Wildlife in your garden
Gardens, whether private or communal, are important habitats for wildlife, and there are many ways we can make them better still. Even formal gardens can benefit wildlife if we choose plants that provide food, shelter and places to nest. The Wild About Gardens website provides information on which plants will benefit wildlife in any situation from a meadow to a herbaceous border or container, and is endorsed by the Wildlife Trusts and the Royal Horticultural Society.
To help you find out how you can help the wildlife in your garden, the London Wildlife Trust and Tower Hamlets Council have produced a FREE wildlife gardening pack. You can download a copy here (PDF 3MB).
10 things you can do in your garden
- Plant native trees, shrubs and grasses to attract and feed native birds, and remove non native weeds and garden plants that could invade natural habitats.
- Replace some of your open lawn with garden beds and wild flower meadows.
- Make hiding and sunning spots for insects by using half buried stones and logs and mulch placed close to shelter and food. As well as providing homes for beetles and worms, which in turn are food for birds and insects, natural mulch also helps to save water.
- Create a wildlife pond. Let frogs, newts and other water mini-beasts move in by themselves. Never take them or their tadpoles and spawn from the wild. Locate the pond away from bedrooms and neighbours, as frogs can be noisy. See Froglife's easy guide to pond creation (PDF 2.4MB).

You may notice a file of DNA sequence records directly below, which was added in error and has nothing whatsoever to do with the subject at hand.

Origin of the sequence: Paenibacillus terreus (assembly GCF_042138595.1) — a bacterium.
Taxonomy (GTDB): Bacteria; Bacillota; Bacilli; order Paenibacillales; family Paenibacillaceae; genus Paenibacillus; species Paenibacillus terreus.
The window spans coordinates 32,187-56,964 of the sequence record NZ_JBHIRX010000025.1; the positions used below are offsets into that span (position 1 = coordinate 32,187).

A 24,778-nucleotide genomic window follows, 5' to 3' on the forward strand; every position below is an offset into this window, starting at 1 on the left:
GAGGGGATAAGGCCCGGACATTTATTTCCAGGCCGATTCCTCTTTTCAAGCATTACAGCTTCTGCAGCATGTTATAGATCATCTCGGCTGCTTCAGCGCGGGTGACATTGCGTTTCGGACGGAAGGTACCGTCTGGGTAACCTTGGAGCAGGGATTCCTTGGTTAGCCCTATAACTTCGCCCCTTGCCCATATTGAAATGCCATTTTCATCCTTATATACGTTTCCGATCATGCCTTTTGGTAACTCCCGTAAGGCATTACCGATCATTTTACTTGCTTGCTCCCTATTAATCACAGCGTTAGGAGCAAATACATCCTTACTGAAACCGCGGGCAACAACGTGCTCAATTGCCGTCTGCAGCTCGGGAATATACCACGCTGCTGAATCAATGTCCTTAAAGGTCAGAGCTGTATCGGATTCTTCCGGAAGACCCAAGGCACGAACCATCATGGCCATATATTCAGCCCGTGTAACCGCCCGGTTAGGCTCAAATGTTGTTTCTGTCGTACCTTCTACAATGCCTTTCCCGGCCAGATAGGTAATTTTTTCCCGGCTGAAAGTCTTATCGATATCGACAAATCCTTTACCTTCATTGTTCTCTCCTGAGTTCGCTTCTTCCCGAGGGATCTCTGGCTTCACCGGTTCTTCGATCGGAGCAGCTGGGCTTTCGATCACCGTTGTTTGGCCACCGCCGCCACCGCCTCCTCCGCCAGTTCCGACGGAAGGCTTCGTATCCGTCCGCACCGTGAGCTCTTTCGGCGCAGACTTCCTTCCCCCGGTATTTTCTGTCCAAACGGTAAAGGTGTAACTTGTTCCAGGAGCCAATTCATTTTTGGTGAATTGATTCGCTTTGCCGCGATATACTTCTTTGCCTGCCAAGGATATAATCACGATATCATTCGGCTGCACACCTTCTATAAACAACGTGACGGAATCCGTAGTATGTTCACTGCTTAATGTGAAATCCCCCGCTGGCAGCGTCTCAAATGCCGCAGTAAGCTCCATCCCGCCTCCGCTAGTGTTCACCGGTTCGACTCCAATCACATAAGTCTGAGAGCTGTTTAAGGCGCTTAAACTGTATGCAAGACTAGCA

- Attract butterflies by planting nectar-producing plants and caterpillar foodplants such as buckthorns, birdfott-trefoil and nettles in sunny spots of the garden.
- Provide shelter, nest and food sites for small native birds by planting clumps of local native shrub species such as hawthorn, blackthorn and ivy, or install a specially designed nest box if your garden contains a medium to large tree without a hollow.
- Avoid use of chemical pesticides. Insecticides not only kill the pest can also poison birds, amphibians and small mammals that feed on them. Try using alternatives such as copper strips or coffee granules to deter slugs or encourage natural predators.
- Keep your cat inside at dusk and dawn or consider building an outdoor enclosure connected to the house. Cats deter birds from visiting your garden.
- Compost your waste. As well as helping to recycle waste and reduce the use of peat, decaying plant material provides habitats for insects, worms, mites and other invertebrate animals and will be important feeding areas for birds and insectivorous mammals, such as hedgehogs.
- Obtain a wildlife gardening pack to guide you in the creation of important features in your garden, balcony or up your walls to enhance and protect wildlife and help bring your garden alive, providing you with endless hours of enjoyment and relaxation.
And, of course, read our Gardening for Wildlife page!